In the T54 400m, Rich Chiassaro reached Tuesday night’s final after placing second in his semi-final, but Nathan Maguire could not follow, finishing seventh in the other semi.
A DIY home urine or swab test could potentially help more women discover whether they are at risk of cervical cancer, researchers say.
The new method could be used as an alternative to the smear test and would not require a visit to the doctor.
Scientists at Queen Mary University of London asked 600 women to provide self-collected samples for screening.
Although larger trials are needed, the work has been called “promising” and a potential “game-changer” by charities.
The findings, being presented at the NCRI cancer conference in Glasgow, suggest the method is feasible and popular.
However, larger trials may still be needed before the NHS could decide whether to offer it to patients, say experts.
Even then, it would only be one option for women – as the researchers believe smear tests would continue in their current form.
But the researchers say that in the future, some women could order the test kits online, use them at home and then send their sample by post to be analysed.
The 25% who do not attend
Screening aims to pick up early warning signs of cancer – known as pre-cancers – that can be treated to prevent the disease.
All women and people with a cervix aged 25 to 64 in the UK are invited for NHS cervical screening, but the number of women attending cervical screening in the UK has been falling.
Around one in four UK women do not attend when invited, figures suggest.
Experts have put the low uptake rates down to embarrassment, a lack of awareness or just putting it off.
Dr Belinda Nedjai and colleagues have developed an alternative screening method that does not rely on smear tests.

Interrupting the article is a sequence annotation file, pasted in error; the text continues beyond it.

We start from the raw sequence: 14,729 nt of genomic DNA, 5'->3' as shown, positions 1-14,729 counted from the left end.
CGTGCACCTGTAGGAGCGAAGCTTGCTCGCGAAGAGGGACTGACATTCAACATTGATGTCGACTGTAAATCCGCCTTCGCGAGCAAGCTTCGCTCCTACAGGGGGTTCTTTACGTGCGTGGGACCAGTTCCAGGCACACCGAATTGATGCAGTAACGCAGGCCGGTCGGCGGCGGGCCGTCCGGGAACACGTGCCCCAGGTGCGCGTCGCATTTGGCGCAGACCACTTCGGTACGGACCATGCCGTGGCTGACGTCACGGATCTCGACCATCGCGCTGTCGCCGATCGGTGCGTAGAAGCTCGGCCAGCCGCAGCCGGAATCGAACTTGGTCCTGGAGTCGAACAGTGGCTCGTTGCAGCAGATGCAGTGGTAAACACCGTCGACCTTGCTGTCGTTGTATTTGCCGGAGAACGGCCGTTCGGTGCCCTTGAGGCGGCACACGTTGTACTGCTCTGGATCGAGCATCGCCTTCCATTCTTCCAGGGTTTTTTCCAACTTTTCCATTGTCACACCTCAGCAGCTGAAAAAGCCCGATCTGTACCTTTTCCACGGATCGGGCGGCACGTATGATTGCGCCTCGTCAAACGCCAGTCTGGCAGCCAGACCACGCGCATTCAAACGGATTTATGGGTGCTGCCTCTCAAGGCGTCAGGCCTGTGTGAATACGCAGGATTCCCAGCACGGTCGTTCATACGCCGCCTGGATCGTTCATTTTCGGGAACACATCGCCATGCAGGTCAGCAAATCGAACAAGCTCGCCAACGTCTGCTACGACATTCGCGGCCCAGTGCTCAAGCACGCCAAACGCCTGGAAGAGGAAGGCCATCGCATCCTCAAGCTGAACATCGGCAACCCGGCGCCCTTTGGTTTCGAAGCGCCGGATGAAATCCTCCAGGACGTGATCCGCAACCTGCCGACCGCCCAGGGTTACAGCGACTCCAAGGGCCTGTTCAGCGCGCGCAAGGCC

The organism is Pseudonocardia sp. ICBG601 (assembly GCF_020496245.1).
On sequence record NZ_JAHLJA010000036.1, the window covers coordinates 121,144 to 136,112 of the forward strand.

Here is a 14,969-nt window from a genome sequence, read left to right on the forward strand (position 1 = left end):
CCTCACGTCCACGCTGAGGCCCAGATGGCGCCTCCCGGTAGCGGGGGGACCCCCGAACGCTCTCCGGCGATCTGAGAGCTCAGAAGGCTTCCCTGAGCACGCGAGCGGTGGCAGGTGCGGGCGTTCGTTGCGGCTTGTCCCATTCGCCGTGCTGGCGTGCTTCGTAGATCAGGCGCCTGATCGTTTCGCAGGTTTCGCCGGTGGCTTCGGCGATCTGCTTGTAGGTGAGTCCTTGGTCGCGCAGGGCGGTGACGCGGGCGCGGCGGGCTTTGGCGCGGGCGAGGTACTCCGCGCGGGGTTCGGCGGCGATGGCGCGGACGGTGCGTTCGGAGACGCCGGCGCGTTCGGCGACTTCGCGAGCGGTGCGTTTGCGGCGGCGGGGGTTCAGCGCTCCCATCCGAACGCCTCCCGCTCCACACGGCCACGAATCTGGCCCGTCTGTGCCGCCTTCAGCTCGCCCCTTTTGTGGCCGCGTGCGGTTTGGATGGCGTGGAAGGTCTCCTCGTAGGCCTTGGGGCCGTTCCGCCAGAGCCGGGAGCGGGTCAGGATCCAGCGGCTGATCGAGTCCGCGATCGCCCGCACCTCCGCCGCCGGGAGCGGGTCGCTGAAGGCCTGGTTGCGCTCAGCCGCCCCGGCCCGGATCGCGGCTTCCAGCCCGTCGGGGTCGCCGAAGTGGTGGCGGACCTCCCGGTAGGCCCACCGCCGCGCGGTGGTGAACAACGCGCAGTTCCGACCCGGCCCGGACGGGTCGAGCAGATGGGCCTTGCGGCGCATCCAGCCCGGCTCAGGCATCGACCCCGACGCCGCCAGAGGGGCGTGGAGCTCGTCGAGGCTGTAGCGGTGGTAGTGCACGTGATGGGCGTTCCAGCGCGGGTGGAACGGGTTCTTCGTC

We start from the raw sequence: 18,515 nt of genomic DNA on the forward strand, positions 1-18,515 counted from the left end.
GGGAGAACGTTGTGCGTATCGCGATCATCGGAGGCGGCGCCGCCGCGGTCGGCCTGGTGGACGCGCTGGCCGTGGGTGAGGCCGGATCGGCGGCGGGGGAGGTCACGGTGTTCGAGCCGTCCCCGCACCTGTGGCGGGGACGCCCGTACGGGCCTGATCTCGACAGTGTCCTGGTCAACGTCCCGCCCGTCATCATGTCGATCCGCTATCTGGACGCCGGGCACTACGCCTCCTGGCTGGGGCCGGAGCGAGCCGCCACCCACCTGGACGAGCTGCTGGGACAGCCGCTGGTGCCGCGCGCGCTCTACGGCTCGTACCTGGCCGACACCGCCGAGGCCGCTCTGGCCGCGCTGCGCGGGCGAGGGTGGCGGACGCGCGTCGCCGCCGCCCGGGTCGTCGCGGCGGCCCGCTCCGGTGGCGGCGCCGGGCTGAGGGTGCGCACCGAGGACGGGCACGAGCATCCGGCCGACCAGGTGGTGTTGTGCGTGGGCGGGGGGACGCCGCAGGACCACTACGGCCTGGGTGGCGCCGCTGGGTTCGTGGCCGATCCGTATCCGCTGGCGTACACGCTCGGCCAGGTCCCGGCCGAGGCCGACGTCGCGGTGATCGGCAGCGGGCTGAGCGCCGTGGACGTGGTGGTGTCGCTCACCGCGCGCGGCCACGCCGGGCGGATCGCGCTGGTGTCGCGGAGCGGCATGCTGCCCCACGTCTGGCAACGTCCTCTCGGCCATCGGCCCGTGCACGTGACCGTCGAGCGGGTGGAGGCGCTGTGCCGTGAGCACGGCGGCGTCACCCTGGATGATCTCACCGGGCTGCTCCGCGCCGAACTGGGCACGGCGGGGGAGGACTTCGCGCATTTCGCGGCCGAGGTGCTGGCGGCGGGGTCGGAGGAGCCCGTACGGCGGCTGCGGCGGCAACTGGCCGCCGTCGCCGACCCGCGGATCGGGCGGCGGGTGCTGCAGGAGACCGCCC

The S5 test measures chemical changes that are detectable in urine or self-collected vaginal fluid samples to gauge a woman’s cancer risk.
A high score suggests there is an increased risk of a pre-cancer lesion being present.
In the study, the S5 test was good at distinguishing which women had pre-cancerous growths diagnosed following conventional screening.
‘Potential to revolutionise’
Dr Nedjai said the self-sampling was “pretty accurate”, but was not as quite as effective as the UK’s current smear testing programme.
“It will be soon. With improvement we’ll get there,” she told BBC Radio 4’s Today programme.
Dr Nedjaj said the S5 test needed to be tried on more than 10,000 women before it could be offered on the NHS.
She predicted the at-home tests could be available via the health service in five years.
Researchers say the test could also be used alongside conventional cervical screening to help improve detection and spare some women from unnecessary investigations.
The NHS is currently moving to primary human papillomavirus (HPV) screening of smears – testing for the presence of this virus in samples before looking for abnormal cell changes. Almost all cases of cervical cancer are linked to HPV.
Dr Manuel Rodriguez-Justo, from University College London, said: “This is exciting research that shows it’s possible to detect cervical pre-cancer that is at high risk of developing into invasive cancer in urine and vaginal samples collected by women in the comfort and privacy of their own homes.
“This has the potential to revolutionise the way a positive HPV test is followed up, as well as making it easier for women in countries with no cervical cancer screening programme to be tested.”
Sophia Lowes, Cancer Research UK’s health information manager, said: “The results look promising for detecting women with advanced cell changes. But we need to know if this test picks up all changes and if it’s as successful when testing a wider group of people.”
Robert Music, chief executive of Jo’s Cervical Cancer Trust, said although more research was needed, DIY checks could be a “game-changer”.
“For women who find the current methods of cervical screening difficult, including those with a physical disability or who have experienced trauma, it could mean they can access screening in a far more acceptable and accessible way.”
“It could mean those requiring treatment are identified faster and reduce the number of women having to go for potentially unnecessary investigations at colposcopy.”
The London Fire Brigade (LFB) has been condemned for “serious shortcomings” and systemic failures in its response to the Grenfell Tower fire, in a report into the 2017 blaze.
Fewer people would have died in the fire if the LFB had taken certain actions earlier, the report by inquiry chairman Sir Martin Moore-Bick said.
He also said some evidence given by the LFB at the inquiry was “insensitive”.
The BBC has seen sections of the report ahead of Wednesday’s publication.
The head of the Fire Brigades Union said the inquiry was “back to front” and the focus should be on why the building was dangerous in the first place.